Please, sir, I want some more.
Not only is that a quote from a Charles Dickens' novel, an author that appears in the latest Assassin's Creed, but it sums up how we felt as our time with the preview build of Syndicate came to an end. Unlike Oliver Twist though, we weren't left unsatisfied, rather that we didn't want our gameplay session to stop as we were enjoying it so much. We wanted more.
Also unlike Oliver Twist, we're not fictional, but you get what we mean.
Assassin's Creed Syndicate will be available in the UK on PS4, Xbox One and PC from 23 October and if our elongated exposure to it is indicative of the rest of the game, we cannot wait. It might be set in far more modern times but this jaunt in Victorian London feels very much like a return to form for the franchise, back to the glory days and adventures of Ezio Auditore da Firenze.
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It's certainly got a better unique feature than Unity had, more character too. While Unity expanded the open world play area significantly and introduced co-op gameplay, it felt like too much of a departure from previous Assassin's Creeds, and the narrative got lost somewhere along the way, we felt.
This year, however, the new element gels much more positively and, significantly, it improves the gameplay no end.
Playing as two different assassins, brother and sister pair Evie and Jacob Frye, gives you much more control over how you want to tackle different missions than ever before. That's because each of them has a different style; Evie prefers the stealth mode of getting in and out of situations unseen if she can help it, while Jacob prefers the rough and tumble of fistcuffs and worse. Some missions are easier with one or the other approach and some can be tackled in different ways. The beauty is that you can choose which of the Fryes to play as each time.
And that was the main purpose to our preview play. We played the entirety of sequence three and some of sequence seven, with the latter naturally a lot further into the game when certain, important game aspects are already unlocked.
We'll not detail them much here or how they come to be, as it would only spoil things, but will touch on some of gameplay features that we encountered.
Some of the gameplay aspects we discovered on our travels, along with important plot elements and new characters based on real-life people from the period (like Alexander Graham Bell), included a criminal takeover system similar to that in the Saints Row games. Certain areas of London regions are controlled by a rival gang and as you complete missions in each stronghold, it removes their influence over it and moves some of your own gang members in, who then roam freely around the streets.
You can then employ their help on further missions and side-missions, especially those that need extra muscle-power - important for Evie.
Each region also has a boss that is accessible once the rest has been cleared, and dispatching him will provide extra benefits to your characters.
Evie and Jacob can also be improved through the use of skill points. And equipment, weapons and all gang members can be upgraded through the use of collected materials and cold hard cash. The Assassin's Creed games have always had some form of levelling system throughout the generations, but the one in Syndicated seems more role-playing game like than ever before.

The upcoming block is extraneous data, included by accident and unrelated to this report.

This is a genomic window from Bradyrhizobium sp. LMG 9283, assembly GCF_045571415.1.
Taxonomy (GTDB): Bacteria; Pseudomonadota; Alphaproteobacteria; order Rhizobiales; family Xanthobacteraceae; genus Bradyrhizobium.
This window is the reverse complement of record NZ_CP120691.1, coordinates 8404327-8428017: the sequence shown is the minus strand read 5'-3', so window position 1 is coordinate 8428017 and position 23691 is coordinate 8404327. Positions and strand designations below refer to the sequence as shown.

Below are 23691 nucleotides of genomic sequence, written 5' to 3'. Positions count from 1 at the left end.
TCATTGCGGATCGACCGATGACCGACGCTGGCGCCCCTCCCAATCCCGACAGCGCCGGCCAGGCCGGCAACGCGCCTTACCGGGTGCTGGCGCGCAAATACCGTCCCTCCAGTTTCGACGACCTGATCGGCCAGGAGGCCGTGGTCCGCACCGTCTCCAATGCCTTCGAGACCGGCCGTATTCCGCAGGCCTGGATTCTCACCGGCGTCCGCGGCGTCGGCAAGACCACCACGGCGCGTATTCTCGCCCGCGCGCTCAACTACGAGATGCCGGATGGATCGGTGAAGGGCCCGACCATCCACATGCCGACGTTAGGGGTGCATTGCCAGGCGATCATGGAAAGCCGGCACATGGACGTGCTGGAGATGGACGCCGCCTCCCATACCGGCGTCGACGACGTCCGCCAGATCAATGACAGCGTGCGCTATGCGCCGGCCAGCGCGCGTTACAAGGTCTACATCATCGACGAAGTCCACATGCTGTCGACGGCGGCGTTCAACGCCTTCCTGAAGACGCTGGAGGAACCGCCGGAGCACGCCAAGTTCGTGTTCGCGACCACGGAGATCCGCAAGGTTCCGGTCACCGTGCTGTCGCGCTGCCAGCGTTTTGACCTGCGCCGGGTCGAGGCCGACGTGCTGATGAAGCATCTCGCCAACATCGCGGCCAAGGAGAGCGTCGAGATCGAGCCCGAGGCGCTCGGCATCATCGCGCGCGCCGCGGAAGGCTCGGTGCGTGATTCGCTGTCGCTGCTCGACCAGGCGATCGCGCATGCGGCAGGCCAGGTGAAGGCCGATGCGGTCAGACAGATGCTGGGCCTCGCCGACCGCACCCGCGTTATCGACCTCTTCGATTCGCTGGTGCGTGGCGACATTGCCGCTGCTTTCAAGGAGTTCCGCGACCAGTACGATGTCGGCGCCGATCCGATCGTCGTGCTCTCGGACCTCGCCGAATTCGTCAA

Another new element added to the game is the ability to drive carriages and that can definitely help traverse the enormous map of Victorian London more quickly. Getting from one mission point to another using just the rooftops can seem overly long and more like admin, so another, speedier travel option is most welcome.
There are also spectacular carriage chases along the way, so they are not just there for show.
Neither is London itself. It looks, quite simply, stunning. The landmarks we all know and love are not only rendered beautifully but there's plenty of occasion to interact with them too (climbing what is now known as The Elizabeth Tower, but more often referred to as Big Ben is a particular treat). And looking out over the city after reaching a high vantage point is perhaps the best it's ever been in the series.
Certainly, we can't think of a better setting than 1800s London for this year's outing.
Even though we only played for around three hours in a game that will clearly take 40 or more to complete (with side-missions), we can honestly say that the signs so far are good.
The storyline and characterisations are enough of a departure from former games to keep interest levels high. And we're thrilled that our previous worry that the lead cast would end up sounding like a barbecue around Danny Dyer's house seems to be unfounded. The main actors have an excellent grip on London accents without sounding like Dick van Dyke in Mary Poppins.
Part of that is thanks to the employ of genuine historians during the script writing and making of the game, who also not only ensured the words coming out of the cast's mouths were apt for the era, but also that they were furnished with plenty of Victorian swear words.
We're big fans of the Assassin's Creed series and were concerned after Unity turned out to be a step too far away from the core values. From what we've seen so far, Syndicate is on far safer and more familiar ground.